Plant Profile – Cocoyam
Cocoyams are herbaceous perennial plants belonging to the family Araceae and are grown primarily for their edible roots, although all parts of the plant are edible. Cocoyams that are cultivated as food crops belong to either the genus Colocasia or the genus Xanthosoma and are generally comprised of a large spherical corm (swollen underground storage stem), from which a few large leaves emerge. The petioles of the leaves stand erect and can reach lengths in excess of 1 m (3.3
ft). The leaf blades are large and heart-shaped and can reach 50 cm (15.8 in) in length. The corm produces lateral buds which give rise to tubers or cormels and suckers or stolons. Cocoyams commonly reach in excess of 1 m (3.3 ft) in height and although they are perennials, they are often grown as annuals, harvested after one season. Colocasia species may also be referred to as taro, old cocoyam, arrowroot, eddoe, macabo or dasheen and originates from Southeast or Central Asia. Xanthosoma species may be referred to as tannia, yautia, new cocoyam or Chinese taro and originates from Central and South America.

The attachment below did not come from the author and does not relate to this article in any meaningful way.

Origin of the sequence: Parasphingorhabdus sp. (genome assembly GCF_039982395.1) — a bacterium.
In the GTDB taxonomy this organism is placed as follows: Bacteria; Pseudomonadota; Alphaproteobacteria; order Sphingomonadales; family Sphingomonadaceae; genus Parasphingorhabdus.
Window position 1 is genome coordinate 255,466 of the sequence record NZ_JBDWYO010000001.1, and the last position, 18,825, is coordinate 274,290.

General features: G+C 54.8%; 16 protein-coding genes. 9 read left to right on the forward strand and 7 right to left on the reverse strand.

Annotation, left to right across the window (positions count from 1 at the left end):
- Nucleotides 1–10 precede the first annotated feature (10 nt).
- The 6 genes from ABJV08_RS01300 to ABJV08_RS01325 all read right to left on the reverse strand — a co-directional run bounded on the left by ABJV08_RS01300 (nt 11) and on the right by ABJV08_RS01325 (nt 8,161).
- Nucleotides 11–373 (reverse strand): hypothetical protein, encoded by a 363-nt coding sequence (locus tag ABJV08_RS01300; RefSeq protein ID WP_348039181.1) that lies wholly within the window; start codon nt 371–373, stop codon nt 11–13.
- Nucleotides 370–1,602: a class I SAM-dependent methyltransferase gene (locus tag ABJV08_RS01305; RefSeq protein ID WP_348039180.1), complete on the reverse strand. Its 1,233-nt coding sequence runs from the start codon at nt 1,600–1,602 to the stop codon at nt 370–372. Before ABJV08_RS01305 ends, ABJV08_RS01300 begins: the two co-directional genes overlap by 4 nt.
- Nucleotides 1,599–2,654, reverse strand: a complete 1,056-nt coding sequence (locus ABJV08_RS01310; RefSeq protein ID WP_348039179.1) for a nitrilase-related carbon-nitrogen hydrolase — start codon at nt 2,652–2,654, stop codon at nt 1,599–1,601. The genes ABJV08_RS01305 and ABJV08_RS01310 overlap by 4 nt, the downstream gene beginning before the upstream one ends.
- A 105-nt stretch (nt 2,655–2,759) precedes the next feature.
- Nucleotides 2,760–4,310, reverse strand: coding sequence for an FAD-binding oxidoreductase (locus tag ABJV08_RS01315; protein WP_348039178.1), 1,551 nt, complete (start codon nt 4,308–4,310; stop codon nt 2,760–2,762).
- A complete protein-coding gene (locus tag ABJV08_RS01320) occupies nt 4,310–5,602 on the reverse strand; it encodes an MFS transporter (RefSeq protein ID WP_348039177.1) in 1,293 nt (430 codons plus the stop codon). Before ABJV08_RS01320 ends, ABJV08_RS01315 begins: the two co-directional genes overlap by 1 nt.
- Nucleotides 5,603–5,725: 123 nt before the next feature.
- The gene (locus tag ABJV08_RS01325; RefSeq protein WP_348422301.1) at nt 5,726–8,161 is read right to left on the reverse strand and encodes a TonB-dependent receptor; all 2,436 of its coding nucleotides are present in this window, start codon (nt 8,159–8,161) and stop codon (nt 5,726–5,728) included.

Cocoyam is most commonly grown for its starchy edible roots. Colocasia is grown for its corm which is consumed after boiling, frying or roasting. The corms can be dried and used to make flour or sliced and fried to make chips. The leaves of the plant are also edible and are usually consumed as a vegetable after cooking in dishes such as stews. Xanthosoma species produce tubers much like potato and are boiled, baked, steamed or fried prior to consumption. The corm of some varieties is also consumed. Young leaves are eaten as a vegetable.
Cocoyam corms and leaves cannot be consumed raw; and must be cooked or processed before eating. This is because they contain high levels of oxalates which can cause itchy or irritating sensation in the throat when consumed raw. This is also the reason why cocoyam causes itchy skin in some individuals. Cooking and other processing methods like soaking in water for a long time destroys the oxalate.